“They Treated Me Like a Human Being”

July 20, 2023

InfoPark program participant (not Noor) in Bosnia

My name is Noor, and I’m 28 years old. I was born in Tunisia, where I lived with my father, mother and three sisters. Due to the economic situation, my mother, who is of French descent, wanted our family to move to France. However, my father refused, and when I was just 5 years old, my mother left home, returned to France and left me and my sisters with our father in Tunisia. Later, my father remarried a Tunisian woman who wanted her own family and didn’t want us. We ended up in an orphanage for children without parents and remained there until we reached adulthood.

Eventually, my older sister got married to a kind man who allowed me and my other sister to live with them. I completed my schooling in their home and graduated from law school. However, after my studies, I had to become independent and worked as a cleaner in shops and houses to support myself. Unfortunately, my father took all of my earnings, which went on for some time. Even during my time in the orphanage, I tried reaching out to my mother in France with the help of the orphanage director. During our conversation, my mother told me that she had also remarried and started a new family, and she no longer wished to have any contact with us. She asked me not to reach out to her anymore. Despite this, I couldn’t help but hold onto the dream of reuniting with my mother and embracing her, even though she had moved on without me.

When student demonstrations against the Tunisian government began, I joined the students in the street protests at the university. The number of participants grew each day, and I eventually became one of the leaders of the demonstrations. One night, a colleague called and informed me that several young men who had been with us on the streets had been arrested and sentenced to seven years in prison. Realizing the danger, I knew I had to escape. I managed to obtain a student visa for Turkey and fled the country.

In Turkey, I began my studies, but the language barrier made it incredibly difficult. I made attempts to learn, but life in Istanbul was tough, and I couldn’t continue my education. Instead, I had to work as a cleaner again, taking on various cleaning jobs in houses and shops.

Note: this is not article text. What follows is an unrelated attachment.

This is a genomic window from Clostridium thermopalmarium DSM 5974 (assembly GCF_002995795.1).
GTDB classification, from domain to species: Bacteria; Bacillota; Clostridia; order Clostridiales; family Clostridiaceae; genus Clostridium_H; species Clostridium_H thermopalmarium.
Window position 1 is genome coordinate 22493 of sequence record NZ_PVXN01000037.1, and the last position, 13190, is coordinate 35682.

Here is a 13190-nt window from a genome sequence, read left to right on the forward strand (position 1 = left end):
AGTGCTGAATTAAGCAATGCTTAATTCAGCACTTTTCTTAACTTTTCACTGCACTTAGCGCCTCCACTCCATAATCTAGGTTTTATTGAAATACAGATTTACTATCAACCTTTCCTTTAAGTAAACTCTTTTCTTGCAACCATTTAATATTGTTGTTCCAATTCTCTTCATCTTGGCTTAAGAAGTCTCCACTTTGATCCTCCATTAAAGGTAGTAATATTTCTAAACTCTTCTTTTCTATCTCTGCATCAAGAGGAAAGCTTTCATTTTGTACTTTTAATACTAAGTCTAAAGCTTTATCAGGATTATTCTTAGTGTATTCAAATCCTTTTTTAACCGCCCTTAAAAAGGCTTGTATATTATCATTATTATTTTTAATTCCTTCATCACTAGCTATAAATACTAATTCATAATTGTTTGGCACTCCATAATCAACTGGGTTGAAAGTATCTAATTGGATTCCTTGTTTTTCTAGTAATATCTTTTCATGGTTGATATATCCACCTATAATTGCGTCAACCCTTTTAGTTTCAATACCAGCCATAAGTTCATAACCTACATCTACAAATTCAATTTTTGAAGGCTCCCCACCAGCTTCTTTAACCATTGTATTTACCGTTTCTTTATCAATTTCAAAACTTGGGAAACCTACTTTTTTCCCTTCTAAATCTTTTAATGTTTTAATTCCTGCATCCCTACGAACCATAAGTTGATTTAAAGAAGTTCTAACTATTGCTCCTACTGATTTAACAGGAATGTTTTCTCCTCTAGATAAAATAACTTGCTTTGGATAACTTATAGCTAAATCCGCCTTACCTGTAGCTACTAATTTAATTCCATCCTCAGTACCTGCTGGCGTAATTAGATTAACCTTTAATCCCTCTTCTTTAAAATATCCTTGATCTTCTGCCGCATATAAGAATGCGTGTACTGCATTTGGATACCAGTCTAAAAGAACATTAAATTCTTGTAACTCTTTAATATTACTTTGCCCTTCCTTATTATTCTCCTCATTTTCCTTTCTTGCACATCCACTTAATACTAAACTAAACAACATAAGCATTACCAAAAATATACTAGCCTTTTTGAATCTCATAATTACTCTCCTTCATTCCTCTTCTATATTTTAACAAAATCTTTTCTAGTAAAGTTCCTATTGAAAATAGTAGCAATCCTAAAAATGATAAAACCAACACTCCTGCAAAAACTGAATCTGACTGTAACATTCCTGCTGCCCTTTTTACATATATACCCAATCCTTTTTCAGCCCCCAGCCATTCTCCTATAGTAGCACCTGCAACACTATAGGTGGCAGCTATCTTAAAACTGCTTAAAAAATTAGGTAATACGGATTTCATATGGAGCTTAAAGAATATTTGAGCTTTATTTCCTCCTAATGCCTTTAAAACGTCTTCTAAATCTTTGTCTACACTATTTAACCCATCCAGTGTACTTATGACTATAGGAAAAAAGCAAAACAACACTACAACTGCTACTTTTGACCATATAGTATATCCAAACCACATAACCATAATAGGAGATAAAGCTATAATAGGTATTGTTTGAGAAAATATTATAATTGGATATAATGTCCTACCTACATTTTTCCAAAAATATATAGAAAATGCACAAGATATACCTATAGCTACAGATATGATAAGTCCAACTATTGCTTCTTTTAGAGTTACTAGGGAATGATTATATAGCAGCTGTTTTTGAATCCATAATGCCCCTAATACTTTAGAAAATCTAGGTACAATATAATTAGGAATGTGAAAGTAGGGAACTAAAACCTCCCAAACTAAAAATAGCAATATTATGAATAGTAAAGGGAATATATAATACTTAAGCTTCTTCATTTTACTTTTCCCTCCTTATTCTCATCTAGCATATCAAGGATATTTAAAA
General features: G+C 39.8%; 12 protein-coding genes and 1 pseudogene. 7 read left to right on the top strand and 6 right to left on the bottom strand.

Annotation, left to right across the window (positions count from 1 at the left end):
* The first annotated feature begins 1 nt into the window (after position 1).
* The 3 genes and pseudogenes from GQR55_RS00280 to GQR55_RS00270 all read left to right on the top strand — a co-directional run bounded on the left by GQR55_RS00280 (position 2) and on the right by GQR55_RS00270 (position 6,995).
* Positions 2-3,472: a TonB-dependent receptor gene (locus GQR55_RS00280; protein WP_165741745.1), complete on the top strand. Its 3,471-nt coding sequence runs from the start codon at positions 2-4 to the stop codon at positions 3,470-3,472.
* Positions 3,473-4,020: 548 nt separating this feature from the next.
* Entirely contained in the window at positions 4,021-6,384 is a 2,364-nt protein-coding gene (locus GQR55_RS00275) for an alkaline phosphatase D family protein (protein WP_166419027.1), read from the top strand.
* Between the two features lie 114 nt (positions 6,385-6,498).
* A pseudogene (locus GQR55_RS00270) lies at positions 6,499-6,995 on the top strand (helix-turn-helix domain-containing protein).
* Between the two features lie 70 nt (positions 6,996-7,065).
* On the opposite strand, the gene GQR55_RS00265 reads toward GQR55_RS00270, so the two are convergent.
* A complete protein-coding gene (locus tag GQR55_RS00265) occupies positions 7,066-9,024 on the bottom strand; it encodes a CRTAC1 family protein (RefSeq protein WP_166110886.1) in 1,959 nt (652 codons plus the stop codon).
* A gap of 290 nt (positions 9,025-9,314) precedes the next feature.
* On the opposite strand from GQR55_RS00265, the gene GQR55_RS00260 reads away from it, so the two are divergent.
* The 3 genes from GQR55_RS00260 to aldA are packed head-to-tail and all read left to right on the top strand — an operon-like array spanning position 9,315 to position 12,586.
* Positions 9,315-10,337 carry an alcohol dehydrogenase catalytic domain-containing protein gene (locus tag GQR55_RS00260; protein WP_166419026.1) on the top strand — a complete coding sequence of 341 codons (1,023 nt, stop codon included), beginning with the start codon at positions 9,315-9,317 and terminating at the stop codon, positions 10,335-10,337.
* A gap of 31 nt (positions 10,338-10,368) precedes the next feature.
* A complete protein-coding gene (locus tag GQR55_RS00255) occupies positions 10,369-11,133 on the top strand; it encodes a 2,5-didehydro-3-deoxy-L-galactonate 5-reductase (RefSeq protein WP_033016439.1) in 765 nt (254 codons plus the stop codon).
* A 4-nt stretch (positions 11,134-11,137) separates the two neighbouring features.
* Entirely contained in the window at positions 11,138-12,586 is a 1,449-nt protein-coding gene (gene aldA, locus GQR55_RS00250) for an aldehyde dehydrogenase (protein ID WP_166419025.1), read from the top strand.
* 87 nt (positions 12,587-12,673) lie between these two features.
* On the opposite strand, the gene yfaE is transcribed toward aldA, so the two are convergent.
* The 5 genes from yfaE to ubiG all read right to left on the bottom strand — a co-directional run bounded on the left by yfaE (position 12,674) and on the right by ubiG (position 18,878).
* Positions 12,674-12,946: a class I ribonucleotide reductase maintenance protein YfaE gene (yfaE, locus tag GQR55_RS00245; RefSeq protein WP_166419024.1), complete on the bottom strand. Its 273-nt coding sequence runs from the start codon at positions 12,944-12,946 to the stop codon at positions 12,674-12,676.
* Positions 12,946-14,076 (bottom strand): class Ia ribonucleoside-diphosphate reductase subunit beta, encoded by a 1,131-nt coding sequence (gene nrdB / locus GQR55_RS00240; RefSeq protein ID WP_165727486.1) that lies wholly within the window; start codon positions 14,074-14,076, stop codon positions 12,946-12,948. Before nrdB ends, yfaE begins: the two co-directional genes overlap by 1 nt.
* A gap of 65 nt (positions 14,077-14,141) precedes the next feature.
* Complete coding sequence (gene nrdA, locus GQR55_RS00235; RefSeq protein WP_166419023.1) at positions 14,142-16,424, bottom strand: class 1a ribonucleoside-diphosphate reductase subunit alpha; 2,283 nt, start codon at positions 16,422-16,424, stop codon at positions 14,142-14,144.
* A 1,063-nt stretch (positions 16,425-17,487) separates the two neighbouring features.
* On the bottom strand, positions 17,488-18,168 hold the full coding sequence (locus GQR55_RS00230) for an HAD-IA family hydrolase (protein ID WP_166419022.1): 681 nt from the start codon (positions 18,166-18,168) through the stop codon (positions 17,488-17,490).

One day, while working at a shop, the owner attempted to assault me. That incident became my turning point, and I decided to escape once again. With no hope for the situation to improve, I joined a group of migrants and traveled to Greece. We crossed the sea in a rubber boat and stayed on a Greek island for two months. Eventually, we were allowed to move to a refugee center in Athens, from where we planned to continue our journey. With the assistance of a smuggler, we crossed from Greece to Macedonia, where we stayed for a day before heading to Serbia.

As soon as we entered Serbia, we arranged for a taxi driver to take us to Belgrade. Arriving in Belgrade, I found myself sitting on a bench in a park where refugees gather, unsure of what to do next. It was then that members of the InfoPark organization approached me and offered their help and a visit to their premises. I immediately felt safe and welcomed there. InfoPark listened to my story and helped me settle into a refugee center in Belgrade.

From that day forward, I visited InfoPark regularly to seek help with various matters, particularly in communication with other organizations and institutions. They supported me with necessary medical examinations and provided invaluable assistance in navigating the legal aspects, especially when I contemplated applying for asylum in Serbia. Most importantly, they treated me like a human being, offering a listening ear and acceptance, restoring my faith in myself and in humanity.

Despite the support and safety I found in Serbia, I have made the decision to continue my journey to France. The longing to see my mother again has only grown stronger, and I yearned to start a new life close to her. I’ve managed to make my way to Italy, but my journey came to a halt here. Currently, I am still in Italy, where life is good, resembling the life I experienced in Serbia. For now, I plan to stay here for a while, taking the time to determine my next steps.

The memories of my time in Serbia, the connections I made and the conversations I shared at InfoPark, as well as the support they provided, will forever hold a special place in my heart. I am immensely grateful to InfoPark for extending their helping hand when I had lost faith in receiving any help, especially from strangers.

Someday, when I have the privilege of holding a passport, I would love to return to Serbia. This time, it won’t be as a refugee but as someone returning to visit friends.

This story was produced by Mirjana Nesic Gender Specialist/GBV Protection Officer at InfoPark. To learn more about our work in Eastern Europe, click here.